Zatorre’s group has already discovered that two different mechanisms are involved. First, as a musician, you sharpen your perception skills. ‘The ability to track information about frequencies, and therefore pitches, is more accurate in musicians,’ Zatorre explains. ‘This is because throughout their lives they often listen to different frequencies embedded in other sounds. For example, when playing in an orchestra or band, it is sometimes important to pick out one instrument among all the other sounds. This mechanism ensures that individual sounds are better registered in the brain, where in non-musicians it is more likely to become a wall of sound. The second mechanism also allows musicians to better select on which of those sounds to focus. We see more brain activity in the frontal areas in musicians. We think that has to do with control signals that are able to suppress some sounds and amplify others.’
But if you want to hear someone talk in a busy environment, you have to discern temporal information. To do this, as Zatorre’s group had previously demonstrated, you use a different hemisphere of the brain than you do to distinguish frequencies. So, why does frequently listening to different frequencies help filter speech? ‘We are not sure about that yet,’ Zatorre says. ‘Our hypothesis is that initially you mainly use the frequency information to distinguish the target text from the background. Then, you mainly need the temporal information to translate the text into the actual syllables.’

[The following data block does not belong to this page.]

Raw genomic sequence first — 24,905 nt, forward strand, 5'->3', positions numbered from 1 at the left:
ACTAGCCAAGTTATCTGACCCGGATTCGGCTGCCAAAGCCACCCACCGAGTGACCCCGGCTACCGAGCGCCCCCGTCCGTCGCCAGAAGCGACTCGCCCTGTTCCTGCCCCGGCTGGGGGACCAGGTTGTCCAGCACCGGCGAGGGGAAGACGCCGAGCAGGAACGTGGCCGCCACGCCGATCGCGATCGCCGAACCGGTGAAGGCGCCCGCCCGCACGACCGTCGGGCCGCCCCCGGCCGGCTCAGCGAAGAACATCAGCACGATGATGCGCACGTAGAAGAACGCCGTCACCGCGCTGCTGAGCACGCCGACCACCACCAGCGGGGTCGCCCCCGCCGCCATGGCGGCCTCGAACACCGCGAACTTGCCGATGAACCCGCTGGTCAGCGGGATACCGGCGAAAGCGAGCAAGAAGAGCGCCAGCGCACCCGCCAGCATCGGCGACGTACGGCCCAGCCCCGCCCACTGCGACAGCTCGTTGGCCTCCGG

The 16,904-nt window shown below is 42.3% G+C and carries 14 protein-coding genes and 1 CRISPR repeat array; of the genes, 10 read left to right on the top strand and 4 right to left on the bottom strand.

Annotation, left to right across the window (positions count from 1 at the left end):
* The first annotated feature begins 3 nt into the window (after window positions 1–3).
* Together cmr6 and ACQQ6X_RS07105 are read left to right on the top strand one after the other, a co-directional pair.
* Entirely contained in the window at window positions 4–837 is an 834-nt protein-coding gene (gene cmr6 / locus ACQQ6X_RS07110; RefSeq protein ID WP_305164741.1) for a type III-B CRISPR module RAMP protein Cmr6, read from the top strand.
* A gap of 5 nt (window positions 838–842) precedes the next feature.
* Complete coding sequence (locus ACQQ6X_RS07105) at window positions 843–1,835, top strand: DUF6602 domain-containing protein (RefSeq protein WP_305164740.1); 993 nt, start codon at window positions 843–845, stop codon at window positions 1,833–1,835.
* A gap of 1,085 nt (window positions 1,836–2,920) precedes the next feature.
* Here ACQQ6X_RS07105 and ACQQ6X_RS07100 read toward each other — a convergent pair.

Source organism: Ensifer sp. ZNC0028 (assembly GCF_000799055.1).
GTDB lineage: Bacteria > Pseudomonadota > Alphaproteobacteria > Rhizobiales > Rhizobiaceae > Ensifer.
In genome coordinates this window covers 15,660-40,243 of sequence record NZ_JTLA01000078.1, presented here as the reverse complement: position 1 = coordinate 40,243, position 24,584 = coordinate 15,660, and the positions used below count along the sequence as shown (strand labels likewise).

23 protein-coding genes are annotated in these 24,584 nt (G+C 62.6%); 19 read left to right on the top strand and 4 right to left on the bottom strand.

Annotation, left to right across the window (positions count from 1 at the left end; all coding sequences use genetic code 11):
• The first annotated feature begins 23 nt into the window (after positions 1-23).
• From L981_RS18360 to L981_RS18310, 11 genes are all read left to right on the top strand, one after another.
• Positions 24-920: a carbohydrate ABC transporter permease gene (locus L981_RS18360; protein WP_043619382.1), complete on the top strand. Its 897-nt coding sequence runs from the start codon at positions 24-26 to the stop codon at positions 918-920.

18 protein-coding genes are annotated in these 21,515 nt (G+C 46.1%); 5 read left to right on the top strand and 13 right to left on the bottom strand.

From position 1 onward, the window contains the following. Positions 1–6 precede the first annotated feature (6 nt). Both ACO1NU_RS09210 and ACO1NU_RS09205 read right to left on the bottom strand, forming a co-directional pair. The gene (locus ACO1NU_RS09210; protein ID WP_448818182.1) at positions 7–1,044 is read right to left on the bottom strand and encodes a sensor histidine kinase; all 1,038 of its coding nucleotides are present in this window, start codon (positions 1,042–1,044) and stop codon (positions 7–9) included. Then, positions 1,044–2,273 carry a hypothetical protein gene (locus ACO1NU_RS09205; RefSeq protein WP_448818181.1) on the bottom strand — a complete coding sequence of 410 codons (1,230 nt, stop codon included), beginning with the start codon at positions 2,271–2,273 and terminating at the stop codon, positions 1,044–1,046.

Zatorre’s other work also has important applications. For example, the better we know how music acts on the reward system, the better we can use these insights in music therapy. For example, to help regulate a less active reward system, as in depression or Parkinson’s, or, conversely, an overactive reward system, as in addiction. But Zatorre derives by far the greatest satisfaction from working with his team to explore and answer new fundamental questions. ‘When we do our experiments, we focus on very specific questions. But those specific questions are part of something much broader. Music and speech are things that distinguish us from other species. By studying how the brain enables us to produce, experience, and enjoy these things, we gain insight into what it means to be human.’
Robert Zatorre (Buenos Aires, 1955) studied psychology and music at Boston University and received his PhD from Brown University in Providence in 1981. He then continued his career as a researcher at the Montreal Neurological Institute at McGill University. He has been a professor of neuroscience there since 2001. In 2006, together with Isabelle Peretz, he founded the International Laboratory for Brain, Music, and Sound Research (BRAMS), of which he is currently still co-director. In addition to the C.L. de Carvalho-Heineken Prize, Zatorre has received the IPSEN Foundation Neuronal Plasticity Prize, the Hugh Knowles Prize, the Oliver Sacks award, and the Grand Prix Scientifique from the Fondation pour l’Audition in Paris for his work, among others.
Music and speech are important but complicated human forms of communication. Robert Zatorre and his team are researching how our brains process music and speech. As one of the pioneers in the field of music cognition, he uses music as a framework to explore complex cognitive functions, such as emotion, perception, movement, memory, attention, and aesthetics. For example, he demonstrated that music acts on our reward system in the same way that food and sex do. He also unravelled how and why different parts of our brain process music and speech, and he is researching how people learn music and how this process can be influenced.